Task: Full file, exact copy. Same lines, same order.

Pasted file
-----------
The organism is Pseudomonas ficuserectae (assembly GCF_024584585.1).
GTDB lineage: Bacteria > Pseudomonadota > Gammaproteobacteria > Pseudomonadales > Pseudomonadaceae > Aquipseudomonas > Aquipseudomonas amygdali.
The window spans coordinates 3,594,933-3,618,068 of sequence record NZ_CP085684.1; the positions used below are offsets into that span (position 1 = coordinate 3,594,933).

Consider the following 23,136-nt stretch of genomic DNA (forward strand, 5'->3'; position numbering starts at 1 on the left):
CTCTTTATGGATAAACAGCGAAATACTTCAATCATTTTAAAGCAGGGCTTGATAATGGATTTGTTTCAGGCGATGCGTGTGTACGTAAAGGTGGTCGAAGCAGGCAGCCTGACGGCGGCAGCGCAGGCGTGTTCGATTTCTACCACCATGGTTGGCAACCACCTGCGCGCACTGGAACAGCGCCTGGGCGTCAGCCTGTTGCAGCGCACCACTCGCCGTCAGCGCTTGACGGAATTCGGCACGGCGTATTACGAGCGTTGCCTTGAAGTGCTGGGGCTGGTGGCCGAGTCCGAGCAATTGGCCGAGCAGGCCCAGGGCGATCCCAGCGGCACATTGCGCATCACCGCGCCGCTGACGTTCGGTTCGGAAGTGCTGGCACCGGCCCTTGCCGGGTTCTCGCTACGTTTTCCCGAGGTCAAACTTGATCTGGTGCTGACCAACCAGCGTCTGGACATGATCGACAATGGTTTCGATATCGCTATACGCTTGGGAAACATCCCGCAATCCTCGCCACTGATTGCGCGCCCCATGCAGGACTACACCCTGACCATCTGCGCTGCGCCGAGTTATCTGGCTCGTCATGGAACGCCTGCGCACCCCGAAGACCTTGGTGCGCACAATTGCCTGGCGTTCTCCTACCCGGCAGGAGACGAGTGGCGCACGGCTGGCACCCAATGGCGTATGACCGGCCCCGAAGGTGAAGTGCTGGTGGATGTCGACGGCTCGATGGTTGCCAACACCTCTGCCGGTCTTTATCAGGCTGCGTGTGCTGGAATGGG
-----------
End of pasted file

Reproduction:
The organism is Pseudomonas ficuserectae (assembly GCF_024584585.1).
GTDB lineage: Bacteria > Pseudomonadota > Gammaproteobacteria > Pseudomonadales > Pseudomonadaceae > Aquipseudomonas > Aquipseudomonas amygdali.
The window spans coordinates 3,594,933-3,618,068 of sequence record NZ_CP085684.1; the positions used below are offsets into that span (position 1 = coordinate 3,594,933).

Consider the following 23,136-nt stretch of genomic DNA (forward strand, 5'->3'; position numbering starts at 1 on the left):
CTCTTTATGGATAAACAGCGAAATACTTCAATCATTTTAAAGCAGGGCTTGATAATGGATTTGTTTCAGGCGATGCGTGTGTACGTAAAGGTGGTCGAAGCAGGCAGCCTGACGGCGGCAGCGCAGGCGTGTTCGATTTCTACCACCATGGTTGGCAACCACCTGCGCGCACTGGAACAGCGCCTGGGCGTCAGCCTGTTGCAGCGCACCACTCGCCGTCAGCGCTTGACGGAATTCGGCACGGCGTATTACGAGCGTTGCCTTGAAGTGCTGGGGCTGGTGGCCGAGTCCGAGCAATTGGCCGAGCAGGCCCAGGGCGATCCCAGCGGCACATTGCGCATCACCGCGCCGCTGACGTTCGGTTCGGAAGTGCTGGCACCGGCCCTTGCCGGGTTCTCGCTACGTTTTCCCGAGGTCAAACTTGATCTGGTGCTGACCAACCAGCGTCTGGACATGATCGACAATGGTTTCGATATCGCTATACGCTTGGGAAACATCCCGCAATCCTCGCCACTGATTGCGCGCCCCATGCAGGACTACACCCTGACCATCTGCGCTGCGCCGAGTTATCTGGCTCGTCATGGAACGCCTGCGCACCCCGAAGACCTTGGTGCGCACAATTGCCTGGCGTTCTCCTACCCGGCAGGAGACGAGTGGCGCACGGCTGGCACCCAATGGCGTATGACCGGCCCCGAAGGTGAAGTGCTGGTGGATGTCGACGGCTCGATGGTTGCCAACACCTCTGCCGGTCTTTATCAGGCTGCGTGTGCTGGAATGGG